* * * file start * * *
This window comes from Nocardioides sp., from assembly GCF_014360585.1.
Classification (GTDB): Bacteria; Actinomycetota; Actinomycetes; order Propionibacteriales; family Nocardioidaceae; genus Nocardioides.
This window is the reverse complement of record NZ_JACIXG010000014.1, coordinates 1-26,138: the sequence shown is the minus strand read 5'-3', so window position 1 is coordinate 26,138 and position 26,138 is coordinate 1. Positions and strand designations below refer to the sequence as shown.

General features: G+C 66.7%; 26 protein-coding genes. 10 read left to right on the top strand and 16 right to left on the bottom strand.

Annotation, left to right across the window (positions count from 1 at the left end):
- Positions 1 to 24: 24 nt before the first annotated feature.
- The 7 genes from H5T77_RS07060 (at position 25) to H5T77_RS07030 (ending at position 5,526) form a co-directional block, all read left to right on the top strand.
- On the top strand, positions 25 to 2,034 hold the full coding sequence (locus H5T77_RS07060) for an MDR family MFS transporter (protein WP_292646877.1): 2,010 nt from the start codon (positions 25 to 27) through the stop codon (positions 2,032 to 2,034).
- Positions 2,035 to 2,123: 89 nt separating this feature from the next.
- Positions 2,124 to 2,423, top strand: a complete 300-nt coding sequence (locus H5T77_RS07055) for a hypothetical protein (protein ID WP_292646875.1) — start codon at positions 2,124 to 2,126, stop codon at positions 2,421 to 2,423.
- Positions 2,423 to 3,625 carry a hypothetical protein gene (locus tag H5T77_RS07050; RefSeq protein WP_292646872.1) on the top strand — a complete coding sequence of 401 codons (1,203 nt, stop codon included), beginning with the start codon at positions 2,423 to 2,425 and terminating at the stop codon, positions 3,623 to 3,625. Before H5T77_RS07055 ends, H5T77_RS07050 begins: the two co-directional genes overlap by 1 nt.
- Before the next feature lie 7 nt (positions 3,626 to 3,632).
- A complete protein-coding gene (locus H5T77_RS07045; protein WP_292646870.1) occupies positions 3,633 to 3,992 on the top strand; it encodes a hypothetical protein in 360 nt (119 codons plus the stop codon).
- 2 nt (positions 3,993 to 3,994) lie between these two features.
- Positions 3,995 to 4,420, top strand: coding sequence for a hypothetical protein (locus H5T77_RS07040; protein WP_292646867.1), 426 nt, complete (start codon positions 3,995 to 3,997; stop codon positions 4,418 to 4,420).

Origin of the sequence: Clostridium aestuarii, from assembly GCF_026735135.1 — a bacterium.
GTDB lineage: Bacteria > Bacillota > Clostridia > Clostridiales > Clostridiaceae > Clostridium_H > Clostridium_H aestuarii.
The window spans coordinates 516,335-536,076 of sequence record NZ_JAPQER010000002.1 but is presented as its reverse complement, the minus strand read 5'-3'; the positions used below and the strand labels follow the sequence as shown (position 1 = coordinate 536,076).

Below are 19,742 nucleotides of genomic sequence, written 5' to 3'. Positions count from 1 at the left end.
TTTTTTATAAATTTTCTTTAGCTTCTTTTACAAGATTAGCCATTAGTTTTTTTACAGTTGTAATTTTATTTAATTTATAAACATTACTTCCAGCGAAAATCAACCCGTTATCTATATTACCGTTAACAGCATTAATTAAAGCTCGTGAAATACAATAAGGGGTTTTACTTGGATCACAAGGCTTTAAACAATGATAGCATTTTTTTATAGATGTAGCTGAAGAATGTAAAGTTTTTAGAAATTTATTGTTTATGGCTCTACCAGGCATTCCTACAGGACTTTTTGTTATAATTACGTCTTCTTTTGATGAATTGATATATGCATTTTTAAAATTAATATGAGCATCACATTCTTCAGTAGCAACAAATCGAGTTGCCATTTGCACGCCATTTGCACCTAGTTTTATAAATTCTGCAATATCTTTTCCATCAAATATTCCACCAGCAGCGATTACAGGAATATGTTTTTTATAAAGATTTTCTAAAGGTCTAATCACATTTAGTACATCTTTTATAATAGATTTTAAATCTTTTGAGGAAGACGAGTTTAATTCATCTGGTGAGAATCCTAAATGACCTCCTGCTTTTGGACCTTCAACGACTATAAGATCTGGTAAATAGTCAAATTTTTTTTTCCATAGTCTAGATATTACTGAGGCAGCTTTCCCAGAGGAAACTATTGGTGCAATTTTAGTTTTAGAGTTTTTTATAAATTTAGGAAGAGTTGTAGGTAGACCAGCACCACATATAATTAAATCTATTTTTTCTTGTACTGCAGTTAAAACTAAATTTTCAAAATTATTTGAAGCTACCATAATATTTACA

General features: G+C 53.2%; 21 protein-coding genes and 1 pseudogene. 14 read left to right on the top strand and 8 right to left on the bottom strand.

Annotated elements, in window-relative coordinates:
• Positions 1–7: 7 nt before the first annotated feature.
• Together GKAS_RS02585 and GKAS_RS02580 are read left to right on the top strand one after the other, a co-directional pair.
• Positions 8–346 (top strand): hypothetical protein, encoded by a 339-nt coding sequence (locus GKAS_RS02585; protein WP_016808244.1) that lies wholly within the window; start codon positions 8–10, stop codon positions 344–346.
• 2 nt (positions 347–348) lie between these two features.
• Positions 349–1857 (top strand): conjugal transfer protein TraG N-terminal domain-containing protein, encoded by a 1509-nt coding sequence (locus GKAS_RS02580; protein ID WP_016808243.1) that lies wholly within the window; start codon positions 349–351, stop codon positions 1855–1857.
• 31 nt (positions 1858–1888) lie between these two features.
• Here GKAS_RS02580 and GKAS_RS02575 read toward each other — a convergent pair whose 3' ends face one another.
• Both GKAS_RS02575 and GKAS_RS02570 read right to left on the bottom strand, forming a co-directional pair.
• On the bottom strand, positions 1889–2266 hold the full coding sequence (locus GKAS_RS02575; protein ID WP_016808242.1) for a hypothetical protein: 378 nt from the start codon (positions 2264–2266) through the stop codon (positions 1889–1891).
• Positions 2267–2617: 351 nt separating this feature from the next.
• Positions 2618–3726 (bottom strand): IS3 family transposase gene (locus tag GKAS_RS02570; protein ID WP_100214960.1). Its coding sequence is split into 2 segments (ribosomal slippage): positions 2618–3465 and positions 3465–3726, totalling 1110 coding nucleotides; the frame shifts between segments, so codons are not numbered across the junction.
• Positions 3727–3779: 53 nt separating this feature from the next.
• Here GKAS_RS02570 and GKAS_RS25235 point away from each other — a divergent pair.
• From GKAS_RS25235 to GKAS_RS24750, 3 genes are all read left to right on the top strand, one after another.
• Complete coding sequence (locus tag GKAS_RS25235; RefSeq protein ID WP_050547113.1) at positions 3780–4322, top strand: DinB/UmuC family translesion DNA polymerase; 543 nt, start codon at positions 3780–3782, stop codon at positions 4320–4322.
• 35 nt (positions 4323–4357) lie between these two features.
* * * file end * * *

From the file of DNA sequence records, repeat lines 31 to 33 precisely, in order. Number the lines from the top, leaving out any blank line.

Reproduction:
• On the bottom strand, positions 1889–2266 hold the full coding sequence (locus GKAS_RS02575; protein ID WP_016808242.1) for a hypothetical protein: 378 nt from the start codon (positions 2264–2266) through the stop codon (positions 1889–1891).
• Positions 2267–2617: 351 nt separating this feature from the next.
• Positions 2618–3726 (bottom strand): IS3 family transposase gene (locus tag GKAS_RS02570; protein ID WP_100214960.1). Its coding sequence is split into 2 segments (ribosomal slippage): positions 2618–3465 and positions 3465–3726, totalling 1110 coding nucleotides; the frame shifts between segments, so codons are not numbered across the junction.